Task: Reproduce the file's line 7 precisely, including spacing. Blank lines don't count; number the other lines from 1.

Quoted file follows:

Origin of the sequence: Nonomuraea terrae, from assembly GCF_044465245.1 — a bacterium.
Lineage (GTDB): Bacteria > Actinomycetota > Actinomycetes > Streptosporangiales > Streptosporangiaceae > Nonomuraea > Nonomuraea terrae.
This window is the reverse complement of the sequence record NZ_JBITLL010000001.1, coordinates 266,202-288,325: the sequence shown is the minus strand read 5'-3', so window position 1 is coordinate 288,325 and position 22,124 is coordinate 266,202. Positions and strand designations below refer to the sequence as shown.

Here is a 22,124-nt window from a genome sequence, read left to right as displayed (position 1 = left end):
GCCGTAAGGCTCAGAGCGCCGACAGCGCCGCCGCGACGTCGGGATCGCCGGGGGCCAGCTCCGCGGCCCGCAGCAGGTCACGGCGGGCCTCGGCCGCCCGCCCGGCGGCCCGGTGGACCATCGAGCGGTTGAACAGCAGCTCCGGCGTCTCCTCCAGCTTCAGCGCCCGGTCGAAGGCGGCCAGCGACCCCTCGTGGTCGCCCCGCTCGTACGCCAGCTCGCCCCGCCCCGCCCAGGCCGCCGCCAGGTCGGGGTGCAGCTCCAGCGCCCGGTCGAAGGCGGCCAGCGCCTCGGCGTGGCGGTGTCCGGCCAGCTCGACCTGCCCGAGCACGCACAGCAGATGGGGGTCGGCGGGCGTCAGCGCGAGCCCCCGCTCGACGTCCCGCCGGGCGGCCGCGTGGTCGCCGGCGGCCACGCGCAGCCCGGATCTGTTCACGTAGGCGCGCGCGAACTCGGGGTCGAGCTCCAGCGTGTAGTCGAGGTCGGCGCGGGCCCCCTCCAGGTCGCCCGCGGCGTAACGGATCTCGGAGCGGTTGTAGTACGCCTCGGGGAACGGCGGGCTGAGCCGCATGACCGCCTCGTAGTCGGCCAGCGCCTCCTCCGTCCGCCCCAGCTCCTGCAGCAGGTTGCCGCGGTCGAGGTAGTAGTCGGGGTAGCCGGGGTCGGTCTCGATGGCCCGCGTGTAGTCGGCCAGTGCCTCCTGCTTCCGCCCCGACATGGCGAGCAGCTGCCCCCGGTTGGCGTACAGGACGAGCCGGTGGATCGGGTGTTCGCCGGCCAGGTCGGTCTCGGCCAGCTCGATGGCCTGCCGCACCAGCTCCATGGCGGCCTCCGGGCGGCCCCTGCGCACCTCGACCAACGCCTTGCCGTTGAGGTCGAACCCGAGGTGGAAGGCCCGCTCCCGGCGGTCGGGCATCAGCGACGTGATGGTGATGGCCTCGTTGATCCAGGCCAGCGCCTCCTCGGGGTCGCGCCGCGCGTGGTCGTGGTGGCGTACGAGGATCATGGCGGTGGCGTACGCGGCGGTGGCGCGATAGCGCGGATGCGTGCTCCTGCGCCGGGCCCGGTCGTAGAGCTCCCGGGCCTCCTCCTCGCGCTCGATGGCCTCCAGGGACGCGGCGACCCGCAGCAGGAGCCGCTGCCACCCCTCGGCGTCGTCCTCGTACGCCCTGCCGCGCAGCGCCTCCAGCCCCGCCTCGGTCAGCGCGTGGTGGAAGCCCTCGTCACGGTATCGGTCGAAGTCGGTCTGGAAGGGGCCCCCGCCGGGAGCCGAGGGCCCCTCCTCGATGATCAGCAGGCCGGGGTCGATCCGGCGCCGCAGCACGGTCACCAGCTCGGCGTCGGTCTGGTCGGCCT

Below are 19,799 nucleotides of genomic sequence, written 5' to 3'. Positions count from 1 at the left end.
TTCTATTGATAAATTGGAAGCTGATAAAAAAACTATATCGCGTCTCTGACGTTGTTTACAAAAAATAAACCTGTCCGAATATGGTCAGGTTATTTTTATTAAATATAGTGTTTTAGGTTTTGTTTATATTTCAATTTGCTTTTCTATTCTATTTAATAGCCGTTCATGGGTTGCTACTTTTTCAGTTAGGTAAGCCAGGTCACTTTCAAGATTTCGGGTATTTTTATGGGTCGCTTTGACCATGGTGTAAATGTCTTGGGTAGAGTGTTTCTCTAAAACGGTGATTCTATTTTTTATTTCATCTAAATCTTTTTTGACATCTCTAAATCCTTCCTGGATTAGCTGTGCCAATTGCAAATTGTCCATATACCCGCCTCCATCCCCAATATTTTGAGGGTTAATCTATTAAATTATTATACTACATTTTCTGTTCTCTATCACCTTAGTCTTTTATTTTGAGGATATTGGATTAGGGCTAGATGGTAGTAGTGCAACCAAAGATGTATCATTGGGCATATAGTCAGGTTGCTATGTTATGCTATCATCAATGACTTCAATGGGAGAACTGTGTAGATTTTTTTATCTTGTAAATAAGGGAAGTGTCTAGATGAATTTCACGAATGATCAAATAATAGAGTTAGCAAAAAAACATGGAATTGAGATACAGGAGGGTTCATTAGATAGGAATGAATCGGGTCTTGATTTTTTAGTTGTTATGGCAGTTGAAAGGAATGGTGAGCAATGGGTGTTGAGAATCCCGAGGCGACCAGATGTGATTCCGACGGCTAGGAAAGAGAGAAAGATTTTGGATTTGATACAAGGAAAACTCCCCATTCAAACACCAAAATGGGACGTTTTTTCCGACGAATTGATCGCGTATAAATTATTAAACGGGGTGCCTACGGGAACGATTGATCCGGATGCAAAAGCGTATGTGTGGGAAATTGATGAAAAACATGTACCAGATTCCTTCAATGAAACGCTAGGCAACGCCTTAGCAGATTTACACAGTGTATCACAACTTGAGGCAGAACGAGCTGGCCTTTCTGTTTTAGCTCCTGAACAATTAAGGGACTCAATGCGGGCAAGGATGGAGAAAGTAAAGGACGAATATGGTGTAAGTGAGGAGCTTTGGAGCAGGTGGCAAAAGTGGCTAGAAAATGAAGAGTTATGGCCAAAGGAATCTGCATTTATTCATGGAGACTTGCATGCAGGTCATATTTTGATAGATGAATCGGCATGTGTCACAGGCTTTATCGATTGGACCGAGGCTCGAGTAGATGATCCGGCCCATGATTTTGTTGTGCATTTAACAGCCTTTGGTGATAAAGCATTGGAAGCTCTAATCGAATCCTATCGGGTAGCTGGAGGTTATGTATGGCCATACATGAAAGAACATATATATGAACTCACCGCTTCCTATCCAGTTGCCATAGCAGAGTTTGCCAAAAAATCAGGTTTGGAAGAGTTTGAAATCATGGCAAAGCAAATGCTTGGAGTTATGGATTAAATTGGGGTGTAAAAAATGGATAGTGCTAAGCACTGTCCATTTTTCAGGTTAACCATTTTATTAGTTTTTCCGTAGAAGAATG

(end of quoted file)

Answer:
TTCTATTGATAAATTGGAAGCTGATAAAAAAACTATATCGCGTCTCTGACGTTGTTTACAAAAAATAAACCTGTCCGAATATGGTCAGGTTATTTTTATTAAATATAGTGTTTTAGGTTTTGTTTATATTTCAATTTGCTTTTCTATTCTATTTAATAGCCGTTCATGGGTTGCTACTTTTTCAGTTAGGTAAGCCAGGTCACTTTCAAGATTTCGGGTATTTTTATGGGTCGCTTTGACCATGGTGTAAATGTCTTGGGTAGAGTGTTTCTCTAAAACGGTGATTCTATTTTTTATTTCATCTAAATCTTTTTTGACATCTCTAAATCCTTCCTGGATTAGCTGTGCCAATTGCAAATTGTCCATATACCCGCCTCCATCCCCAATATTTTGAGGGTTAATCTATTAAATTATTATACTACATTTTCTGTTCTCTATCACCTTAGTCTTTTATTTTGAGGATATTGGATTAGGGCTAGATGGTAGTAGTGCAACCAAAGATGTATCATTGGGCATATAGTCAGGTTGCTATGTTATGCTATCATCAATGACTTCAATGGGAGAACTGTGTAGATTTTTTTATCTTGTAAATAAGGGAAGTGTCTAGATGAATTTCACGAATGATCAAATAATAGAGTTAGCAAAAAAACATGGAATTGAGATACAGGAGGGTTCATTAGATAGGAATGAATCGGGTCTTGATTTTTTAGTTGTTATGGCAGTTGAAAGGAATGGTGAGCAATGGGTGTTGAGAATCCCGAGGCGACCAGATGTGATTCCGACGGCTAGGAAAGAGAGAAAGATTTTGGATTTGATACAAGGAAAACTCCCCATTCAAACACCAAAATGGGACGTTTTTTCCGACGAATTGATCGCGTATAAATTATTAAACGGGGTGCCTACGGGAACGATTGATCCGGATGCAAAAGCGTATGTGTGGGAAATTGATGAAAAACATGTACCAGATTCCTTCAATGAAACGCTAGGCAACGCCTTAGCAGATTTACACAGTGTATCACAACTTGAGGCAGAACGAGCTGGCCTTTCTGTTTTAGCTCCTGAACAATTAAGGGACTCAATGCGGGCAAGGATGGAGAAAGTAAAGGACGAATATGGTGTAAGTGAGGAGCTTTGGAGCAGGTGGCAAAAGTGGCTAGAAAATGAAGAGTTATGGCCAAAGGAATCTGCATTTATTCATGGAGACTTGCATGCAGGTCATATTTTGATAGATGAATCGGCATGTGTCACAGGCTTTATCGATTGGACCGAGGCTCGAGTAGATGATCCGGCCCATGATTTTGTTGTGCATTTAACAGCCTTTGGTGATAAAGCATTGGAAGCTCTAATCGAATCCTATCGGGTAGCTGGAGGTTATGTATGGCCATACATGAAAGAACATATATATGAACTCACCGCTTCCTATCCAGTTGCCATAGCAGAGTTTGCCAAAAAATCAGGTTTGGAAGAGTTTGAAATCATGGCAAAGCAAATGCTTGGAGTTATGGATTAAATTGGGGTGTAAAAAATGGATAGTGCTAAGCACTGTCCATTTTTCAGGTTAACCATTTTATTAGTTTTTCCGTAGAAGAATG